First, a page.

Also published on this date: Shelf Awareness for Wednesday, July 6, 2016

Wednesday, July 6, 2016: Maximum Shelf: The Book That Matters Most

Norton: The Book That Matters Most by Ann Hood

Norton: The Book That Matters Most by Ann Hood Norton: The Book That Matters Most by Ann Hood Norton: The Book That Matters Most by Ann Hood

The Book That Matters Most

by Ann Hood

After 25 years of marriage and two kids, Ava's husband has left her for another woman. Reeling from the upheaval in the secure life she thought she had, Ava curls into herself, pulling back from social activities and outings--until her best friend, Cate, invites her to join her small and intimate book club. This group proves central to the story of Ann Hood's The Book That Matters Most.

The novel takes its title from the theme of the book club's reading for the upcoming year; each of the 10 members is asked to select one book that matters most to them for the club to read and discuss. As fellow members rattle off titles of classics--Pride and Prejudice, Anna Karenina, The Catcher in the Rye, The Great Gatsby--Ava panics, realizing she's come to her first meeting unprepared. When her turn comes, she blurts out the first title to come to mind: From Clare to Here, the book she read over and over again the summer right after her sister died and her mother took her own life. Hoping to convince the book club to go along with her strange (and out-of-print) suggestion, Ava promises to get the author to come to speak to the club--a task that proves more Herculean than she'd originally intended, and opens doors into her past she may have preferred to leave closed.

As Ava's story unfolds, so, too, does the story of her daughter, Maggie, known to get into more than a spot of trouble but presumed by both Ava and her soon-to-be ex-husband, Jim, to be getting her life on track. Maggie is supposedly studying art history at a program in Florence, but has, without her parents' knowledge, dropped out and fled to Paris, where she is living with a man under increasingly dangerous circumstances. Ava and Maggie's stories move in parallel, revealing not only the depth of their individual growth as women across the course of the novel, but a profound shift in their relationship as mother and daughter.

Layered into this parallel story of mother and daughter--which reads with an element of mystery, as Hood slowly reveals the story of what happened in Ava's past that haunts her to this day, and what will happen to Maggie as she makes a series of increasingly bad decisions--is a much darker story of loss and its accompanying grief. Ava grieves the unraveling of her marriage, and the crumbling of the life she thought she wanted, but also the deaths of her sister and mother, which came in rapid succession the year Ava turned 12. Author Ann Hood experienced great loss herself (she chronicled her grieving process after losing her five-year-old daughter in 2002 in her memoir, Comfort: A Journey Through Loss), and the moments when Ava reflects on her own grief are especially forceful. "I just mean that grief is more powerful than you think," Ava tells Cate at one point, as she tries and fails, again, to suppress the images of her sister's lifeless body that come to her unbidden.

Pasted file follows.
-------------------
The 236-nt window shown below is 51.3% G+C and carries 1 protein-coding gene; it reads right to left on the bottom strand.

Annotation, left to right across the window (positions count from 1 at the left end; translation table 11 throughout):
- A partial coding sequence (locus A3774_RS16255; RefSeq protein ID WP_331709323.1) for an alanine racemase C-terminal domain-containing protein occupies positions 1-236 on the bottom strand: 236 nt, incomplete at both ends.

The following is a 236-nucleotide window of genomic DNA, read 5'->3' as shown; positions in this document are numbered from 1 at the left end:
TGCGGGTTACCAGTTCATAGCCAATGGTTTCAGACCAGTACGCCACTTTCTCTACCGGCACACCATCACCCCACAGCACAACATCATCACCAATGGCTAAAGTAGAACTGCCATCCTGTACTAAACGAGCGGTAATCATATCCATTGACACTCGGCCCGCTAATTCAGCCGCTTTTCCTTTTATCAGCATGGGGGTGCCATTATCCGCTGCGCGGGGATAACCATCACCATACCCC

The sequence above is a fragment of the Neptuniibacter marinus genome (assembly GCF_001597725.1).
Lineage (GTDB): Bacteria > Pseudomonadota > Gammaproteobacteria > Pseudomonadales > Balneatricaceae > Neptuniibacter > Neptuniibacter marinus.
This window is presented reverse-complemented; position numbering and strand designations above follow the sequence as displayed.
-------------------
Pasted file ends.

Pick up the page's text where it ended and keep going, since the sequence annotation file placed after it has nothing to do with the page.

Though these reflections on all that Ava has lost can be heavy, The Book That Matters Most is never without hope--and that hope is most often brought about in the careful ways in which Hood has woven the books that matter most into her novel's plot. "I never thought a book could help with, you know, life," says one book club member--a widower, his eyes wet with tears--to Ava after reading his selection from Slaughterhouse-Five. "But honestly, when I reread this one for tonight, and I thought about time travel and stuff, it actually made me feel better. Or maybe understand something?... I was hoping maybe it helped you too?... All of you?"

Just as Slaughterhouse-Five does for John the widower, each book the club reads helps Ava understand something: something about herself, something about her family, or something about her past. "Somehow, sitting here tonight thinking about choices and the dichotomy of weight and lightness, she felt as if she understood [her mother] for the first time." Each book opens Ava up a little bit, moving her toward the woman she needs to be. And in this way, The Book That Matters Most is in itself a book that matters very much. It is a novel that stands as a testament to the power of reading in our lives, in every moment, both big and small, and as an activity that connects us not only to the world we live in, but to each other. --Kerry McHugh

W.W. Norton, $25.95, hardcover, 9780393241655, August 9, 2016

Norton: The Book That Matters Most by Ann Hood

Ann Hood: A Celebration of Books and How They Help Us

photo: Catherine Sebastian

Ann Hood is the author of several bestselling novels, including The Knitting Circle, The Obituary Writer and Somewhere Off the Coast of Maine, and a memoir, Comfort: A Journey Through Grief. Her newest novel, The Book That Matters Most (W.W. Norton), centers on the connections one woman makes with the world and with herself by joining a book club. Hood lives in Providence, R.I.

So much of The Book That Matters Most is about the power of books to shape us and change us. What brought you to that idea?

In 2002, I lost my five-year-old daughter suddenly to a virulent form of strep throat, and in the aftermath of that loss, I also lost my ability to read and write. I couldn't read a short story or a novel because I didn't have the brainpower to read the way that I always had, which was for entertainment and escape, but also, at many times in my life, for comfort.